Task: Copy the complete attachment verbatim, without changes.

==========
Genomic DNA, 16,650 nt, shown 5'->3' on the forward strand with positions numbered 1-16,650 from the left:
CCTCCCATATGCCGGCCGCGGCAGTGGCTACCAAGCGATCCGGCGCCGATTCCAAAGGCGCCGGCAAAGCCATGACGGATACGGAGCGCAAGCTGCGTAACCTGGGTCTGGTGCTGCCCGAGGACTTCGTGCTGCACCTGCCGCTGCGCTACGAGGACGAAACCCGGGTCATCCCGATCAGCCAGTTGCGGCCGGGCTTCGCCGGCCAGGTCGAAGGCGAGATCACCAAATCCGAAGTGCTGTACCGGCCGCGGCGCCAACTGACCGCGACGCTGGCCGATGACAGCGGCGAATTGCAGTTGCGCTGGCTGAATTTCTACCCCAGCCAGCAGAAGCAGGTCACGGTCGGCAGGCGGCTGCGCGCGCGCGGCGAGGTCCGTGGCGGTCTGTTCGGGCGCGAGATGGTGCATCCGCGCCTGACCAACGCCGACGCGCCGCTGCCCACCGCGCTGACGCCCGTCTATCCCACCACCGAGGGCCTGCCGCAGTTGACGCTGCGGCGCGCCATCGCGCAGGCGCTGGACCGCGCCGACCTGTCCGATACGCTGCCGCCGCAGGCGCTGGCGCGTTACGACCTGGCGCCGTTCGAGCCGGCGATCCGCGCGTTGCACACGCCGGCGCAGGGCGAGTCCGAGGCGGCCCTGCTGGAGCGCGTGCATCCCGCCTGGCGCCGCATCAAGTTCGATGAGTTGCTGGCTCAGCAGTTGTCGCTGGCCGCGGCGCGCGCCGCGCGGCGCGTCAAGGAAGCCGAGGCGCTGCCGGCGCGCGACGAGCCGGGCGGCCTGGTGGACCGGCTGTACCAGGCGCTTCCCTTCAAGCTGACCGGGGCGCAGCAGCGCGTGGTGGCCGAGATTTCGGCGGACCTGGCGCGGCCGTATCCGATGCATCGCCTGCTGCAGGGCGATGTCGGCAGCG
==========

Genomic DNA, 16,650 nt, shown 5'->3' on the forward strand with positions numbered 1-16,650 from the left:
CCTCCCATATGCCGGCCGCGGCAGTGGCTACCAAGCGATCCGGCGCCGATTCCAAAGGCGCCGGCAAAGCCATGACGGATACGGAGCGCAAGCTGCGTAACCTGGGTCTGGTGCTGCCCGAGGACTTCGTGCTGCACCTGCCGCTGCGCTACGAGGACGAAACCCGGGTCATCCCGATCAGCCAGTTGCGGCCGGGCTTCGCCGGCCAGGTCGAAGGCGAGATCACCAAATCCGAAGTGCTGTACCGGCCGCGGCGCCAACTGACCGCGACGCTGGCCGATGACAGCGGCGAATTGCAGTTGCGCTGGCTGAATTTCTACCCCAGCCAGCAGAAGCAGGTCACGGTCGGCAGGCGGCTGCGCGCGCGCGGCGAGGTCCGTGGCGGTCTGTTCGGGCGCGAGATGGTGCATCCGCGCCTGACCAACGCCGACGCGCCGCTGCCCACCGCGCTGACGCCCGTCTATCCCACCACCGAGGGCCTGCCGCAGTTGACGCTGCGGCGCGCCATCGCGCAGGCGCTGGACCGCGCCGACCTGTCCGATACGCTGCCGCCGCAGGCGCTGGCGCGTTACGACCTGGCGCCGTTCGAGCCGGCGATCCGCGCGTTGCACACGCCGGCGCAGGGCGAGTCCGAGGCGGCCCTGCTGGAGCGCGTGCATCCCGCCTGGCGCCGCATCAAGTTCGATGAGTTGCTGGCTCAGCAGTTGTCGCTGGCCGCGGCGCGCGCCGCGCGGCGCGTCAAGGAAGCCGAGGCGCTGCCGGCGCGCGACGAGCCGGGCGGCCTGGTGGACCGGCTGTACCAGGCGCTTCCCTTCAAGCTGACCGGGGCGCAGCAGCGCGTGGTGGCCGAGATTTCGGCGGACCTGGCGCGGCCGTATCCGATGCATCGCCTGCTGCAGGGCGATGTCGGCAGCG